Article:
In 1975, the Democratic Senate majority, having achieved a net gain of four seats in the 1974 Senate elections to a strength of 61 (with an additional Independent caucusing with them for a total of 62), reduced the necessary supermajority to three-fifths (60 out of 100). However, as a compromise to those who were against the revision, the new rule also changed the requirement for determining the number of votes needed for a cloture motion’s passage from those Senators “present and voting” to those Senators “duly chosen and sworn”. Thus, 60 votes for cloture would be necessary regardless of whether every Senator voted. The only time a lesser number would become acceptable is when a Senate seat is vacant. For example, if there were two vacancies in the Senate, thereby making 98 Senators “duly chosen and sworn”, it would only take 59 votes for a cloture motion to pass.
The new version of the cloture rule, which has remained in place since 1975, makes it considerably easier for the Senate majority to invoke cloture. The three-fifths version of the cloture rule does not apply to motions to end filibusters relating to Senate Rule changes. To invoke cloture to end debate over changing the Senate Rules, the original version of the rule (two-thirds of those Senators “present and voting”) still applies.
Regarding the Supreme Court, Article III of the constitution states that:
“The judicial power of the United States, shall be vested in one Supreme Court, and in such inferior courts as the Congress may from time to time ordain and establish. The judges, both of the supreme and inferior courts, shall hold their offices during good behaviour, and shall, at stated times, receive for their services, a compensation, which shall not be diminished during their continuance in office. “
“The judicial power shall extend to all cases, in law and equity, arising under this Constitution, the laws of the United States, and treaties made, or which shall be made, under their authority;–to all cases affecting ambassadors, other public ministers and consuls;–to all cases of admiralty and maritime jurisdiction;–to controversies to which the United States shall be a party;–to controversies between two or more states;–between a state and citizens of another state;–between citizens of different states;–between citizens of the same state claiming lands under grants of different states, and between a state, or the citizens thereof, and foreign states, citizens or subjects.”
Article Two of the United States Constitution places the power of appointing Justices with the President of the United States, stating:
- he shall nominate, and by and with the Advice and Consent of the Senate, shall appoint … Judges of the supreme Court, and all other Officers of the United States, whose Appointments are not herein otherwise provided for, and which shall be established by Law..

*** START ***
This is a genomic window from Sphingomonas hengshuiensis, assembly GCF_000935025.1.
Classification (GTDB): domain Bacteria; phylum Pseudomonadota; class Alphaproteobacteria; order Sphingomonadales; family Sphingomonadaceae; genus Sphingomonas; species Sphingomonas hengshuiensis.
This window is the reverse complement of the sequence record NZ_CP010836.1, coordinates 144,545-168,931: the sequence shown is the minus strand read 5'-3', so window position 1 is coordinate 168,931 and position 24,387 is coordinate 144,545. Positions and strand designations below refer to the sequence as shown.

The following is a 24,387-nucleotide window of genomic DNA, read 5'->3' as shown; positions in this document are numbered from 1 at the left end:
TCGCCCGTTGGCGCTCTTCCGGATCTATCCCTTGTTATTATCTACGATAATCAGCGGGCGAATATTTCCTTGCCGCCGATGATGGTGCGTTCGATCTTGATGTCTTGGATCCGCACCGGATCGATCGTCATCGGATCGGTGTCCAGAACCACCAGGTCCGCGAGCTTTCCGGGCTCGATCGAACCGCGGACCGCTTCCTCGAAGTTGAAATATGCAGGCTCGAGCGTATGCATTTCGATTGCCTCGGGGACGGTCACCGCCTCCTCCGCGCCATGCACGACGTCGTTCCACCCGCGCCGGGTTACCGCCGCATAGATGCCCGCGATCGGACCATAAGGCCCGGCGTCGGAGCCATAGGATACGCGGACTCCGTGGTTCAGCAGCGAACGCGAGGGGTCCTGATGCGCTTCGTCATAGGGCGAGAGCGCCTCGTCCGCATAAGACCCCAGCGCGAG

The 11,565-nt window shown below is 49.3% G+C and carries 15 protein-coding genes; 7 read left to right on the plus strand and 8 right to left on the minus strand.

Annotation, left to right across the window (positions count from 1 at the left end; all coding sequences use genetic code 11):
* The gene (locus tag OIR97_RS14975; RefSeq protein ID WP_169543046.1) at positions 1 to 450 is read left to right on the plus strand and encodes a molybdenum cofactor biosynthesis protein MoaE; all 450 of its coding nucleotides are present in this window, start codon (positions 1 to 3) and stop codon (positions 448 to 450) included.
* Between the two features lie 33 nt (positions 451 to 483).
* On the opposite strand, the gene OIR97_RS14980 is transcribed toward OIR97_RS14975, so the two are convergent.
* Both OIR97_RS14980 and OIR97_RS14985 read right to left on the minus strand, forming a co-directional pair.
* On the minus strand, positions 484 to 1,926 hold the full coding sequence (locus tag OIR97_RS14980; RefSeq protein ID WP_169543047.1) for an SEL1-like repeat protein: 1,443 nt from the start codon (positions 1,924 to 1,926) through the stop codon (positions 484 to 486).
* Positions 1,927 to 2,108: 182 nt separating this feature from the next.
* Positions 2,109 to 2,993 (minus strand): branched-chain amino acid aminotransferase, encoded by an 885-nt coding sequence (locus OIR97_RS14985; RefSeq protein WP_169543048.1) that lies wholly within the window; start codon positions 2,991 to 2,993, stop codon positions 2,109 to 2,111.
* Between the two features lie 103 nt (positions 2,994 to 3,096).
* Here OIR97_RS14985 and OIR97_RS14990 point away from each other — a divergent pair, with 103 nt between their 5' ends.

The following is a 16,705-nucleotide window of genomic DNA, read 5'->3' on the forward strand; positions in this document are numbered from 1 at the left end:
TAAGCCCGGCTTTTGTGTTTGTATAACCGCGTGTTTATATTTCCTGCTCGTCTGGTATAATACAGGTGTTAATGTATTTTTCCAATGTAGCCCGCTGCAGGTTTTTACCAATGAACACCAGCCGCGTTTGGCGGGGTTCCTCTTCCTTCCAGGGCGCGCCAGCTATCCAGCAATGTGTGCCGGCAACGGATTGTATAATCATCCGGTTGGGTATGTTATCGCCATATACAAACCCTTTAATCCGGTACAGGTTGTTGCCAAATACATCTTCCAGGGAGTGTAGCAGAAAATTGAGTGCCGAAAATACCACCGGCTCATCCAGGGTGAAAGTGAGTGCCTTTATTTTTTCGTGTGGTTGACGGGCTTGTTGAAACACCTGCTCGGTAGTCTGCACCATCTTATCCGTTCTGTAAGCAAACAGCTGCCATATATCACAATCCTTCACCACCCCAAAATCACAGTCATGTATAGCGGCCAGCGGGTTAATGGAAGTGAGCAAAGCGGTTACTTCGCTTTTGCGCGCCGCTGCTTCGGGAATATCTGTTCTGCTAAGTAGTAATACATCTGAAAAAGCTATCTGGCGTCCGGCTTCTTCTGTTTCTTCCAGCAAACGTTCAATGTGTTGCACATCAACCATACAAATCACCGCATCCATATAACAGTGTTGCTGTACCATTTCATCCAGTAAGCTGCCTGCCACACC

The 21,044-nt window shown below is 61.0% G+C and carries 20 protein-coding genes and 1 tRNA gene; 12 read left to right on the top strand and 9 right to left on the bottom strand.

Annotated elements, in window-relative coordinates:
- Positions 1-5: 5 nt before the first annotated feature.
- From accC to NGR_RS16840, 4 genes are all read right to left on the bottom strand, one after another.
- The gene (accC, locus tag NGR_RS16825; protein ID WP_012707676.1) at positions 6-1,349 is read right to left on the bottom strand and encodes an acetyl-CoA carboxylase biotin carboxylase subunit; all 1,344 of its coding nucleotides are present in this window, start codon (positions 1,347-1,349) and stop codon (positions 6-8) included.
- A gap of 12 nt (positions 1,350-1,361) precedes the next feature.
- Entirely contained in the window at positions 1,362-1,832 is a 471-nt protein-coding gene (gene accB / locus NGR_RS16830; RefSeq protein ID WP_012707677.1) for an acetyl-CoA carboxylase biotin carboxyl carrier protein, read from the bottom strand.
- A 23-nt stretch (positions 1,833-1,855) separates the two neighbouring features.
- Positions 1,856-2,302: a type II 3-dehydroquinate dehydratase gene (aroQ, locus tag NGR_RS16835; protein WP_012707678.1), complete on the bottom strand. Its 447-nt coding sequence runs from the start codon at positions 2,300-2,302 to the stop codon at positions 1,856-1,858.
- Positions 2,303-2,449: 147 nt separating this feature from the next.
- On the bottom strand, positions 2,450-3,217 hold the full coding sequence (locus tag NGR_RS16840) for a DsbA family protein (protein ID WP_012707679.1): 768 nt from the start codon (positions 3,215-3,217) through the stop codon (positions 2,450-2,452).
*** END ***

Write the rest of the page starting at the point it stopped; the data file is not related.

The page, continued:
A simple majority vote is required to confirm or to reject a nominee. Once the Committee reports out the nomination, the whole Senate considers it. Rejections are relatively uncommon; the Senate has explicitly rejected twelve Supreme Court nominees in its history. The most recent rejection of a nominee by vote of the full Senate came in 1987, when the Senate refused to confirm Robert Bork.
Article III of the United States Constitution leaves it to Congress to fix the number of justices. The Judiciary Act of 1789 called for the appointment of six justices, and as the nation’s boundaries grew, Congress added justices to correspond with the growing number of judicial circuits: seven in 1807, nine in 1837, and ten in 1863.
In 1866, at the behest of Chief Justice Chase, Congress passed an act providing that the next three justices to retire would not be replaced, which would thin the bench to seven justices by attrition. Consequently, one seat was removed in 1866 and a second in 1867. In 1869, however, the Circuit Judges Act returned the number of justices to nine, where it has since remained.
President Franklin D. Roosevelt attempted to expand the Court in 1937. His proposal envisioned appointment of one additional justice for each incumbent justice who reached the age of 70 years 6 months and refused retirement, up to a maximum bench of 15 justices. The proposal was ostensibly to ease the burden of the docket on elderly judges, but the actual purpose was widely understood as an effort to pack the Court with justices who would support Roosevelt’s New Deal. The plan, usually called the “Court-packing Plan”, failed in Congress. Nevertheless, the Court’s balance began to shift within months when Justice van Devanter retired and was replaced by Senator Hugo Black. By the end of 1941, Roosevelt had appointed seven justices and elevated Harlan Fiske Stone to Chief Justice